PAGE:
The attack with Magecart signature reached about 17 thousand domains and, following the usual objective of the group, had as motto to steal information related to credit cards. Preferred targets: e-commerce stores, which the attackers sought to identify by looking for pages with payment forms.
The campaign targeted buckets of Amazon S3, cloud repositories where companies store data from sites they maintain online. The group has been looking for buckets with configuration failures that make them permeable to external access by any user with an Amazon Web Services account.
The repositories under these conditions allowed not only to see all the content stored there, but also to change it and create new, in this case, insert code that helps to discover the type of information the group is looking for. The scheme was discovered by RiskIQ, which estimates the attack has been underway since April.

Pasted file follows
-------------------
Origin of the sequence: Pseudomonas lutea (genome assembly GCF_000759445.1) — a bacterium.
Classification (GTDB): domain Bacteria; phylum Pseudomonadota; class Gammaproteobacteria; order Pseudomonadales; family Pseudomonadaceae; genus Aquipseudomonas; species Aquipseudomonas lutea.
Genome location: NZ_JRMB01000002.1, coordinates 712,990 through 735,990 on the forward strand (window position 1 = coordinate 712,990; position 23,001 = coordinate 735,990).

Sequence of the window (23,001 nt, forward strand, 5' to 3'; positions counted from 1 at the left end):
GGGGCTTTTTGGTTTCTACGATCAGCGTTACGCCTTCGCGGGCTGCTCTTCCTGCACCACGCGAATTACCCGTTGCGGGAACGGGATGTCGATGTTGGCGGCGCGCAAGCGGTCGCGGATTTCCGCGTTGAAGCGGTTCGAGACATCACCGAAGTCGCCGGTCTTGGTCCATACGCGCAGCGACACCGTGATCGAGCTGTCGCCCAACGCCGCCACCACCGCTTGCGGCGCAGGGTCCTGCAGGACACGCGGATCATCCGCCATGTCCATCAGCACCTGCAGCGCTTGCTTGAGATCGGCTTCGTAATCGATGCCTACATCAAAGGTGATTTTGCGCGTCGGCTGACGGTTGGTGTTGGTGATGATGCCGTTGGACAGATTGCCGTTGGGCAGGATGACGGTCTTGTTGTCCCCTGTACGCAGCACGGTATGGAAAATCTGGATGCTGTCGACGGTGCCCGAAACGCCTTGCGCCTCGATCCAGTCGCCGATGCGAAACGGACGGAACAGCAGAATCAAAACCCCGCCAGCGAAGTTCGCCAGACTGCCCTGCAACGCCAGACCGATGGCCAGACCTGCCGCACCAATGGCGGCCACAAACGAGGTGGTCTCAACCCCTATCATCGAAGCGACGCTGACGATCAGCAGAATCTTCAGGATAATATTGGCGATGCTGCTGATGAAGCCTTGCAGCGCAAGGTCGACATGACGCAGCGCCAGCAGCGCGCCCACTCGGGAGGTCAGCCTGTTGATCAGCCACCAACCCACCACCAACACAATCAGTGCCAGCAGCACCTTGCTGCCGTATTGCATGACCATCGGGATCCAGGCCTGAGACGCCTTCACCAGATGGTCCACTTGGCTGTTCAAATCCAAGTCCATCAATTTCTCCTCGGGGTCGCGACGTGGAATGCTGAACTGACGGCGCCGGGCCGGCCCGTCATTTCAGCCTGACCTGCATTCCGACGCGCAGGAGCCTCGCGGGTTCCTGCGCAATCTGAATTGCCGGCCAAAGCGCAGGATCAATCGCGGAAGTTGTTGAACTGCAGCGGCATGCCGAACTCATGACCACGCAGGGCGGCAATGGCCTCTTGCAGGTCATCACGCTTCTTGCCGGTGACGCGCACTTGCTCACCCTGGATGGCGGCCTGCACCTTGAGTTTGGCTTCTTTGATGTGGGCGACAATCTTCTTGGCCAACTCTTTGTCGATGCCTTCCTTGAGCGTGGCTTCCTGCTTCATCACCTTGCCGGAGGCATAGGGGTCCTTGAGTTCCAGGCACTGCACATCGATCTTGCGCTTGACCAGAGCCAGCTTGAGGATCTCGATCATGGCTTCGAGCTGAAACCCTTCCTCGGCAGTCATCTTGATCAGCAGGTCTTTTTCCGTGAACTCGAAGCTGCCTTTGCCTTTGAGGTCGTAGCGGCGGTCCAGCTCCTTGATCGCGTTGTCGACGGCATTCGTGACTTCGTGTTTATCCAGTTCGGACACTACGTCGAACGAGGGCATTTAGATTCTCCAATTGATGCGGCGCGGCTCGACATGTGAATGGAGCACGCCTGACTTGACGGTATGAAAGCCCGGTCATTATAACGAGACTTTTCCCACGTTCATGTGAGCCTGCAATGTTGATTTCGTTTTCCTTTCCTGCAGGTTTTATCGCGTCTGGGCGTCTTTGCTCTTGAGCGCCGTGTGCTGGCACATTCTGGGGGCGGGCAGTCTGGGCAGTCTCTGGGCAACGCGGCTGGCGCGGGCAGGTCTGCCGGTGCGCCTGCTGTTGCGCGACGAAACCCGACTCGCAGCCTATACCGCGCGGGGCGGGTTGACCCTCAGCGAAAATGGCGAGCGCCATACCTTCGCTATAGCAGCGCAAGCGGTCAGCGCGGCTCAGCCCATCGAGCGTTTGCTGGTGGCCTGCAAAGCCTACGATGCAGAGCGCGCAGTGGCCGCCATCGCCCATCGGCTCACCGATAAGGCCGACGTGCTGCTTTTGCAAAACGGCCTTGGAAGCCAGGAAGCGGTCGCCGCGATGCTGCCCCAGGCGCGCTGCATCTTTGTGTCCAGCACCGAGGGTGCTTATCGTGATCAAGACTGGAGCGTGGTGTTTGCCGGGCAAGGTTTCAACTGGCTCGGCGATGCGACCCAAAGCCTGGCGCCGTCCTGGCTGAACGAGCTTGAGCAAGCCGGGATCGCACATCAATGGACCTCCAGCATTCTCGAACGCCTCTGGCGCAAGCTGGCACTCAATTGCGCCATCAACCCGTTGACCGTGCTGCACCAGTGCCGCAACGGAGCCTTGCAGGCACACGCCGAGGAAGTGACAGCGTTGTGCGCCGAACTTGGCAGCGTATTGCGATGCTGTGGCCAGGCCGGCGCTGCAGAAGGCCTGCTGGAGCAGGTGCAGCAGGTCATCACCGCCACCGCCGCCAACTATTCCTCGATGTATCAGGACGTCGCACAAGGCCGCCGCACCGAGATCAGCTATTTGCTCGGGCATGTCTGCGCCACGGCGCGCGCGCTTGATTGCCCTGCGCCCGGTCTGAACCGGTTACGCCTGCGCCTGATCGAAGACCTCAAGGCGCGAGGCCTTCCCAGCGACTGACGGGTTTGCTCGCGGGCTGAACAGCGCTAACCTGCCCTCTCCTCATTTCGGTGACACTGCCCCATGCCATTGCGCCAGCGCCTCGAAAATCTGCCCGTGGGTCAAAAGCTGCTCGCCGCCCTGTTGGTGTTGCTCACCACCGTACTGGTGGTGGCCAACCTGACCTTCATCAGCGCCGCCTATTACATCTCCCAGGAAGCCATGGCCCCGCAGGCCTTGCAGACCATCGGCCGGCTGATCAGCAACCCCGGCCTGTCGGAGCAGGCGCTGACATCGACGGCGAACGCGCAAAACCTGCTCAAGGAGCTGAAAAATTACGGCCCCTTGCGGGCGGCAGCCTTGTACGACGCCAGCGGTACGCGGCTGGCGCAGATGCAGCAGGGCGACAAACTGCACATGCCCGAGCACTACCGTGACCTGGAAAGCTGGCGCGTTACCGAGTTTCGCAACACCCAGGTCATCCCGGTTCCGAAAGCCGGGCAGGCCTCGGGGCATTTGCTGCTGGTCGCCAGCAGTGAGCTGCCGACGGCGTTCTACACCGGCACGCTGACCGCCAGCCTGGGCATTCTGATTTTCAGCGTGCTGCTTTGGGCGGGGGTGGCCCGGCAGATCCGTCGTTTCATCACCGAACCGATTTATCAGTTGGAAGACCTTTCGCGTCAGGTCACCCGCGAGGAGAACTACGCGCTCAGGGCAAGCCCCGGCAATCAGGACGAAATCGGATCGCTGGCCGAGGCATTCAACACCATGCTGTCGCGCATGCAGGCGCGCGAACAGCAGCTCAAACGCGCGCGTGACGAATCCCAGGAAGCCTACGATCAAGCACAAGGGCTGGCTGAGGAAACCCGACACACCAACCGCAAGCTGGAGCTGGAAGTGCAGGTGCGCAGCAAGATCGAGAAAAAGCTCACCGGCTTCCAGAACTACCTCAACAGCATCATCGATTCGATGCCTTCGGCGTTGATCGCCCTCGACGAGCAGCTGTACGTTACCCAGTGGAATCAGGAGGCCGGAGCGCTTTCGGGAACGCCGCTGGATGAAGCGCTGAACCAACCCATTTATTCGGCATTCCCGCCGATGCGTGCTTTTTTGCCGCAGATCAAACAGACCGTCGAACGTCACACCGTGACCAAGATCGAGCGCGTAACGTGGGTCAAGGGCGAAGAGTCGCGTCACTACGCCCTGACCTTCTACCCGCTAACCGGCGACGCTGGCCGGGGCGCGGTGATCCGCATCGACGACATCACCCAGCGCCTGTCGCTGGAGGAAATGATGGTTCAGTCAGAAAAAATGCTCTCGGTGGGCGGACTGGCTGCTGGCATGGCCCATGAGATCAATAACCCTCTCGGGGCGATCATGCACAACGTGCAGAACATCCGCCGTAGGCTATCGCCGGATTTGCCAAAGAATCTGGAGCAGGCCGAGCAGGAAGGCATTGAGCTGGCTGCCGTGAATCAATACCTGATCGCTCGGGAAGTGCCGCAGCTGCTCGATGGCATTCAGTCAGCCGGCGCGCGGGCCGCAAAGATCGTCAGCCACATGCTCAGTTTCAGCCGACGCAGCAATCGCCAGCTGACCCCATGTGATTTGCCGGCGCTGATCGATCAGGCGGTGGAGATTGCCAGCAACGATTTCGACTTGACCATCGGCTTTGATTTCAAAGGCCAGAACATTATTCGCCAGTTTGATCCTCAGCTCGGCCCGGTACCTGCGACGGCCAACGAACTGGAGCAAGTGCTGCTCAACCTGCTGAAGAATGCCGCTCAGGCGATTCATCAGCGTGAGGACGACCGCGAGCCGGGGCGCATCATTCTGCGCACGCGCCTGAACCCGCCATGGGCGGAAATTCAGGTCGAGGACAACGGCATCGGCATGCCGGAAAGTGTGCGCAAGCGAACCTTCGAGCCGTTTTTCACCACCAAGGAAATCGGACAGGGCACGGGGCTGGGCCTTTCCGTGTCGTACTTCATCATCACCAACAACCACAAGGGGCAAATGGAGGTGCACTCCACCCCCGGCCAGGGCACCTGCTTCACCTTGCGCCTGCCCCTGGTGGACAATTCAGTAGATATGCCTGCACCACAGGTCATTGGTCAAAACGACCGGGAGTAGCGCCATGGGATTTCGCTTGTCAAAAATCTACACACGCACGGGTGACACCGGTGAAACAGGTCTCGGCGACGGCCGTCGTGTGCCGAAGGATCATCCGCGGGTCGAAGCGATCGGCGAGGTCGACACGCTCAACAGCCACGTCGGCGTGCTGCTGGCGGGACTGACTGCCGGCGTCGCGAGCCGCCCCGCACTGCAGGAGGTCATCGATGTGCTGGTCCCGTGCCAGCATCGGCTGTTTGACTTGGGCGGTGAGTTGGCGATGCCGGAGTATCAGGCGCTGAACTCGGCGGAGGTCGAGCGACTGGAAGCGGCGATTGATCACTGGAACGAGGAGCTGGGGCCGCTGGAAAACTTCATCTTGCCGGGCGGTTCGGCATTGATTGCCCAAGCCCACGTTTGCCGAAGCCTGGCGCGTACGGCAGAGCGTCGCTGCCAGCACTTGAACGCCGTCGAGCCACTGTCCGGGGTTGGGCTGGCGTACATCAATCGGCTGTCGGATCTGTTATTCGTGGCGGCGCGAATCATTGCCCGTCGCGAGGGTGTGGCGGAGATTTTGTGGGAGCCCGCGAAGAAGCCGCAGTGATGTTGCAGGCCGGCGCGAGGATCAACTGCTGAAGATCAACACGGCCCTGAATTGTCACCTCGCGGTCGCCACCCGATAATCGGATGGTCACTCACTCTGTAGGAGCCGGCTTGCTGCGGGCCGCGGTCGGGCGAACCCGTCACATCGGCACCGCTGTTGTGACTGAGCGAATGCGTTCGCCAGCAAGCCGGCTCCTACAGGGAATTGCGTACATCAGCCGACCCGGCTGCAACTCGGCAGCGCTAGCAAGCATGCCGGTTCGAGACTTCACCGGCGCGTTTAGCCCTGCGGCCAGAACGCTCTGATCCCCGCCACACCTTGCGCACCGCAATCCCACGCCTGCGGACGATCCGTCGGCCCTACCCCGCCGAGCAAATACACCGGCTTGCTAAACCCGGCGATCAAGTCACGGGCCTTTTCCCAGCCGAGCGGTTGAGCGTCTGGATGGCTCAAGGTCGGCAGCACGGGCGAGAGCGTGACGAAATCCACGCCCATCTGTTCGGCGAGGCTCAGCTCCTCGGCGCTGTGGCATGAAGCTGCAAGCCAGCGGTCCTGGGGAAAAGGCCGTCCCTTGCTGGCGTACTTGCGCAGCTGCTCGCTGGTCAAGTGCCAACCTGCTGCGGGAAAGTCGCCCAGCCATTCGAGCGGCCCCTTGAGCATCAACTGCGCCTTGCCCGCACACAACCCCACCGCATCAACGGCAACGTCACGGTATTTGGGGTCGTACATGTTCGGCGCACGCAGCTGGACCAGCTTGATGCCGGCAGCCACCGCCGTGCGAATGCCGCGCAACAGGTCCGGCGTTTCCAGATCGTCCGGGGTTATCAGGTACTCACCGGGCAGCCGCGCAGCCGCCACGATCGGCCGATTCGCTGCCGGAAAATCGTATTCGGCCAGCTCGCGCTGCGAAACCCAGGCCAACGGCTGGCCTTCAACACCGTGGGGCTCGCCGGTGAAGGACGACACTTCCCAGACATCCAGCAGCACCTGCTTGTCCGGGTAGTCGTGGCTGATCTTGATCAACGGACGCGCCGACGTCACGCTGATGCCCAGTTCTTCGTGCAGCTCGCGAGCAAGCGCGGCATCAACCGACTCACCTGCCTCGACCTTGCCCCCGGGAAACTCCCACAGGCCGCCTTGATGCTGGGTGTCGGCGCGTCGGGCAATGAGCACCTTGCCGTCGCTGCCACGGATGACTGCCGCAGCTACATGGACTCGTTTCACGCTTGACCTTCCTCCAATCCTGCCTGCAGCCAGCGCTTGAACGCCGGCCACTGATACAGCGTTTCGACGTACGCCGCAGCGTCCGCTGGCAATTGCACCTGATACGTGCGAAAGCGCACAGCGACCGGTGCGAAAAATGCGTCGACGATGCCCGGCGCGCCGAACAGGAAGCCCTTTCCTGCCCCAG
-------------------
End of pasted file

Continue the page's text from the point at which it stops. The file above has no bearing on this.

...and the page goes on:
It is recalled that Magecart's attack on British Airways left the company in bad shape and in the face of the biggest fine ever decreed by the UK privacy regulator since the entry into force of the new General Regulation on Data Protection: 183 million pounds (almost 204 million euros). At stake is the data exposure of more than half a million users following the attack.